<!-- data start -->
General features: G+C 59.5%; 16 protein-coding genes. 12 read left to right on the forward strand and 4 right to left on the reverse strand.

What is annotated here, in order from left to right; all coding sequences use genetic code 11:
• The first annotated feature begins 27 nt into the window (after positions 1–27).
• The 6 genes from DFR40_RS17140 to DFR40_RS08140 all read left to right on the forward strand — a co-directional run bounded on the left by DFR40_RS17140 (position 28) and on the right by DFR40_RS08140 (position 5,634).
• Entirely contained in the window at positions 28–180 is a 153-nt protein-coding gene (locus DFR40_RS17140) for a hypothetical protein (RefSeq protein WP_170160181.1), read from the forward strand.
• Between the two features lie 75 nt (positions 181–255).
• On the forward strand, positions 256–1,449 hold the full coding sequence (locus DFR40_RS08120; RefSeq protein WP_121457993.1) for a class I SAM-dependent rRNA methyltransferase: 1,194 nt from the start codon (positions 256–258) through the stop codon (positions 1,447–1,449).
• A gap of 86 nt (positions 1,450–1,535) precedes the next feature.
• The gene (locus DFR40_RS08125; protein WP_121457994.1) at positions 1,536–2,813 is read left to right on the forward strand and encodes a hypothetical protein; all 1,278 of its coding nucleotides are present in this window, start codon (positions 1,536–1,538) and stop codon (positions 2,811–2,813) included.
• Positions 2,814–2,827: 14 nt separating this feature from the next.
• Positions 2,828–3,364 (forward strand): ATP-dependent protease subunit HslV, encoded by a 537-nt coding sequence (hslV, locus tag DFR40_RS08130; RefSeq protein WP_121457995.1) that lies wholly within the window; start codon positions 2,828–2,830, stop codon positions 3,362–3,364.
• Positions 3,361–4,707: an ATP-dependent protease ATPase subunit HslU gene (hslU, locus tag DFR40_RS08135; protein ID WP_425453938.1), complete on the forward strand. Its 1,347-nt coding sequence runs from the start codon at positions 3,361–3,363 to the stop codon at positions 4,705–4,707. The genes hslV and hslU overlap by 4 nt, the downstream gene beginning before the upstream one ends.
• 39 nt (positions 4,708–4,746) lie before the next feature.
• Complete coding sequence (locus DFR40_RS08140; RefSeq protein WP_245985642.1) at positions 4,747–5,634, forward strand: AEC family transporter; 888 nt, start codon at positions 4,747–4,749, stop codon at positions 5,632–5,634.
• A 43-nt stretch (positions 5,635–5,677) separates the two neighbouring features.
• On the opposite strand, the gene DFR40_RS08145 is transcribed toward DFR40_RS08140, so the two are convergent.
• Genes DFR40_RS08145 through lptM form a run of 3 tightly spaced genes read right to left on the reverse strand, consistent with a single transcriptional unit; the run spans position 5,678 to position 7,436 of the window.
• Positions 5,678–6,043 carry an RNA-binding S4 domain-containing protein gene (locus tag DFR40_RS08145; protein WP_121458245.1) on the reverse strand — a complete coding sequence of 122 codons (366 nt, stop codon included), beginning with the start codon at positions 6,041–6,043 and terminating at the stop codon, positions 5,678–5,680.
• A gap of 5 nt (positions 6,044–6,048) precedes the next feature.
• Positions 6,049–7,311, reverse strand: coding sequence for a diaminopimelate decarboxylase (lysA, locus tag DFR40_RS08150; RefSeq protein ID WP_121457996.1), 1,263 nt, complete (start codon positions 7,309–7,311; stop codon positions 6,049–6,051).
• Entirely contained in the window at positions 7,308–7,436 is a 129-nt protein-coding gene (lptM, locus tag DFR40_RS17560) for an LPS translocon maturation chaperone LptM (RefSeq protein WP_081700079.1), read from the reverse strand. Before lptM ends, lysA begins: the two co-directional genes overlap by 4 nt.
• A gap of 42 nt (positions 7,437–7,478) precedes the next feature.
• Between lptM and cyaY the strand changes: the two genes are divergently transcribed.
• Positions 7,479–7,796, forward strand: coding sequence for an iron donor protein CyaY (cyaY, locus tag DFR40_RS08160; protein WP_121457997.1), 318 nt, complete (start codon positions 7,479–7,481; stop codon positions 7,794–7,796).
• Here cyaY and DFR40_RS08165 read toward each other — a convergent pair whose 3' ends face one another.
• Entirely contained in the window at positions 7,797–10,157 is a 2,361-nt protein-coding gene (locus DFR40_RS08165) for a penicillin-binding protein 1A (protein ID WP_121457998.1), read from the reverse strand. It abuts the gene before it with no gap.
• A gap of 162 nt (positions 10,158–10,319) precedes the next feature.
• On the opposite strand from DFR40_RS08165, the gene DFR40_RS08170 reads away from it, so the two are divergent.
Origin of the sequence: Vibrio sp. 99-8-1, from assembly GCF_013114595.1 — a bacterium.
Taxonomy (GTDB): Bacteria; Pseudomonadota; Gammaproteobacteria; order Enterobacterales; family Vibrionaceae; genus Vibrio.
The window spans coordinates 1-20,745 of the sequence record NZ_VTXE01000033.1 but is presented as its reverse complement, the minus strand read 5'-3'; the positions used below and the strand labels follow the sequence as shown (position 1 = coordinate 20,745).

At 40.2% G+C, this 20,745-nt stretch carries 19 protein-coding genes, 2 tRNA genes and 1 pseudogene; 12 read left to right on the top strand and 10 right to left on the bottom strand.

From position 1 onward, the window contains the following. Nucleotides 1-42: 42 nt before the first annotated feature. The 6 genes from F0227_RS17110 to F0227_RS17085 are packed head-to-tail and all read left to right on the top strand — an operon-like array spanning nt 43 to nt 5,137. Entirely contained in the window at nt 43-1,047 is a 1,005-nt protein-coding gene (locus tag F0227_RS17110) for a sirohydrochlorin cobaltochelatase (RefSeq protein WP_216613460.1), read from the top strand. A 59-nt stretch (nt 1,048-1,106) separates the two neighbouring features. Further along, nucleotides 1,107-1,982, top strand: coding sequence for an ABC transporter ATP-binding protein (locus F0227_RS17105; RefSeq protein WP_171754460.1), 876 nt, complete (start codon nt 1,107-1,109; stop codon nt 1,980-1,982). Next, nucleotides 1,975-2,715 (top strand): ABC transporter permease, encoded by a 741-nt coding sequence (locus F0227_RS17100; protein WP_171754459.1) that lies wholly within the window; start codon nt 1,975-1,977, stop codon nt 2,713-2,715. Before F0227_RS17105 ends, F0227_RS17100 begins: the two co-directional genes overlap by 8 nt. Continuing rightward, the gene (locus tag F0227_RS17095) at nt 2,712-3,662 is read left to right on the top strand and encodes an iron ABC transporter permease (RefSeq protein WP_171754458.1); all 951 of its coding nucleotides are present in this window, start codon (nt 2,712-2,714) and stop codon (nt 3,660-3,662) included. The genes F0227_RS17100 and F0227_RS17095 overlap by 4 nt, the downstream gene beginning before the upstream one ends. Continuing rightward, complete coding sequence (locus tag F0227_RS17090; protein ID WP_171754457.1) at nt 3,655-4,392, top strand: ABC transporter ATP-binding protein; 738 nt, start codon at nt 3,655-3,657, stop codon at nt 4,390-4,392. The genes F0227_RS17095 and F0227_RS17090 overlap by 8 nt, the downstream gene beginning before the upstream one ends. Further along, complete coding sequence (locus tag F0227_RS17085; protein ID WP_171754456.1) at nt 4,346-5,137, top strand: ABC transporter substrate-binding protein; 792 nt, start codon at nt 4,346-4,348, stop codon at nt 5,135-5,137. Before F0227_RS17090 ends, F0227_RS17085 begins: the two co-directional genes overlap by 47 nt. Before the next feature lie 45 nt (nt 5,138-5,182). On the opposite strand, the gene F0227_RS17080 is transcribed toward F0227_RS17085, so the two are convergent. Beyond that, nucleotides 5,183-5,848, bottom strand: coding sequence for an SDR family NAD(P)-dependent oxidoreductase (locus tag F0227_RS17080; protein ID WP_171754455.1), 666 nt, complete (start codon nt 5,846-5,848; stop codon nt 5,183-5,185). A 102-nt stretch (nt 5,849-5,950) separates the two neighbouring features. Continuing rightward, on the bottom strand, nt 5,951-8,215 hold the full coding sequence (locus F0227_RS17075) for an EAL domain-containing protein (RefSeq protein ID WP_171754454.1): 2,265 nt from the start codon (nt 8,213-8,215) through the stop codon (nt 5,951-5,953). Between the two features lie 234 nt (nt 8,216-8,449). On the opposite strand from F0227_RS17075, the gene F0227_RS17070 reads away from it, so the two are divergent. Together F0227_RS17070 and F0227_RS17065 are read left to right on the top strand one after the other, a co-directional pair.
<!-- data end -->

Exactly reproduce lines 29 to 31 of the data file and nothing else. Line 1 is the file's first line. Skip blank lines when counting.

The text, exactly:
Origin of the sequence: Vibrio sp. 99-8-1, from assembly GCF_013114595.1 — a bacterium.
Taxonomy (GTDB): Bacteria; Pseudomonadota; Gammaproteobacteria; order Enterobacterales; family Vibrionaceae; genus Vibrio.
The window spans coordinates 1-20,745 of the sequence record NZ_VTXE01000033.1 but is presented as its reverse complement, the minus strand read 5'-3'; the positions used below and the strand labels follow the sequence as shown (position 1 = coordinate 20,745).